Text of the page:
There she was, under that huge tree, her face shining brighter than the thousand lamps she lit up, to welcome him home, after years spent in jail. The climax of Yathra was moving. And pretty as a painting. Only a director, and a cinematographer, with delicate sensibilities could have shot it like that. Balu Mahendra, who died in Chennai on Thursday at the age of 74, was both.
Not many in Indian cinema have both called and performed ‘cut’ as well as he did. Yes, he did most of his work in Tamil, his mother tongue, but his contribution to Malayalam cinema is not inconsiderable, either.
Yathra remains one of the greatest love stories in Malayalam cinema. The poignant story of a forest officer, who is arrested by the police mistaking him for a criminal, and a poor girl from his neighbourhood was a big commercial success too.
Fine performances from Mammootty and Shobana and pleasing music, both songs and background, by Ilayaraja also ensured that Yathra would be remembered long after it was released in 1985. “ Yathra is my personal favourite in Malayalam,” Balu had told this writer in an interview over three years ago. “I had to shoot the entire sequence of the climax in one night and we had lit up 1,500 lamps, but a wind would come and blow out many of them; it was a tiring task.”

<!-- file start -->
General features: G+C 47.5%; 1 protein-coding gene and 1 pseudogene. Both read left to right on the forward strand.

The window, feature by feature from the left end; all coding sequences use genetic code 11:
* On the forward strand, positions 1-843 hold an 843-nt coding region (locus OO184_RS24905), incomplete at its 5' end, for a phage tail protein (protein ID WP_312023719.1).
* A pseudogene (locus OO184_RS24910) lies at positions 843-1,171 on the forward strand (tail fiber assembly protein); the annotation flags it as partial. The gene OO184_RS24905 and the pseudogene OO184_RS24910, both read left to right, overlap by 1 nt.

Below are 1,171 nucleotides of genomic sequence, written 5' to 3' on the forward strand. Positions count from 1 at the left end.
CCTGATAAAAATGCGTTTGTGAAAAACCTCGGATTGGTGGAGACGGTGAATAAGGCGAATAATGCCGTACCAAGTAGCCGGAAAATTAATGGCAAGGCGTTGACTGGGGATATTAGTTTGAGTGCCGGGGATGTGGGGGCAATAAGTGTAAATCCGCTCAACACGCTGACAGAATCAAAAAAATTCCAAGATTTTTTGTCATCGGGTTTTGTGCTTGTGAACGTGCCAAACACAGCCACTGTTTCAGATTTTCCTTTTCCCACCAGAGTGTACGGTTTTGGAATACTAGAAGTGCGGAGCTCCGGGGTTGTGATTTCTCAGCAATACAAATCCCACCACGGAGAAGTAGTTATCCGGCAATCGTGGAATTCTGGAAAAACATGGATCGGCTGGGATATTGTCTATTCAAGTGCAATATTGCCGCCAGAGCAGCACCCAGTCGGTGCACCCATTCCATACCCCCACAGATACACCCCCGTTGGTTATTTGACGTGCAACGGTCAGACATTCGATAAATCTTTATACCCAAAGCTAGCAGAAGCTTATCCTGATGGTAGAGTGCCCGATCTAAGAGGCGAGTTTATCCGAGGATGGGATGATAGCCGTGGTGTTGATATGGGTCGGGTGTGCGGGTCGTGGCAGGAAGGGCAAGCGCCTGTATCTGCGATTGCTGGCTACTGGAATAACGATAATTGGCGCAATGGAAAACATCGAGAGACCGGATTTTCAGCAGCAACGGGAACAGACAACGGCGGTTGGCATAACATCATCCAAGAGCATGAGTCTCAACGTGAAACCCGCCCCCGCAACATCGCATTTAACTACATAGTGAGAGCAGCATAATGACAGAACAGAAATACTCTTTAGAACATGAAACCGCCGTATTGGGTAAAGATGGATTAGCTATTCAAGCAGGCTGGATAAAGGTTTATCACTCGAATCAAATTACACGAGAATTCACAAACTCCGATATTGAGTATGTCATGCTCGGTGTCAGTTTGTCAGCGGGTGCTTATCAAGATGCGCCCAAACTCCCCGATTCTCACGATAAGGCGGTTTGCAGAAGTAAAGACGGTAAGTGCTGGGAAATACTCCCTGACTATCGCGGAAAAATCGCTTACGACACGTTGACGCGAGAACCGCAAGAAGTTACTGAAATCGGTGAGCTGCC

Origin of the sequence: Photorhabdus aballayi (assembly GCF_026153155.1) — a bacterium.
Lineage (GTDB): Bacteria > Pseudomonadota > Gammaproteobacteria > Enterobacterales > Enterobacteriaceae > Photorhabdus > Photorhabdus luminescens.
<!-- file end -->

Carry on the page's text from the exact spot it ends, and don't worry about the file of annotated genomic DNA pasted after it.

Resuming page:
Balu’s journey in Malayalam cinema had begun long before that, in 1974, when he was assigned as the cinematographer by Ramu Karyat for Nellu . He went on to crank the camera for talented directors such as P.N. Menon, K.S. Sethumadhavan, Bharathan, and K.G. George. He was also Mani Ratnam’s first cinematographer; the film was in Kannada, Pallavi Anu Pallavi .
He shot one of the biggest blockbusters ever of South Indian cinema – Sankarabharanam . “The film was rejected by as many 45 distributors before it was first released,” he had said.
Balu could make a sudden impact as a director too, with films such as Azhiyadha Kolangal , which he said was autobiographical, Marupadiyum and Moondram Pirai , which should be among the finest films in Tamil.
His first Malayalam film, Olangal , was based on Erich Seghal’s novel Man, Woman and Child . The film that sensitively portrayed the human emotions in a complex situation was well received.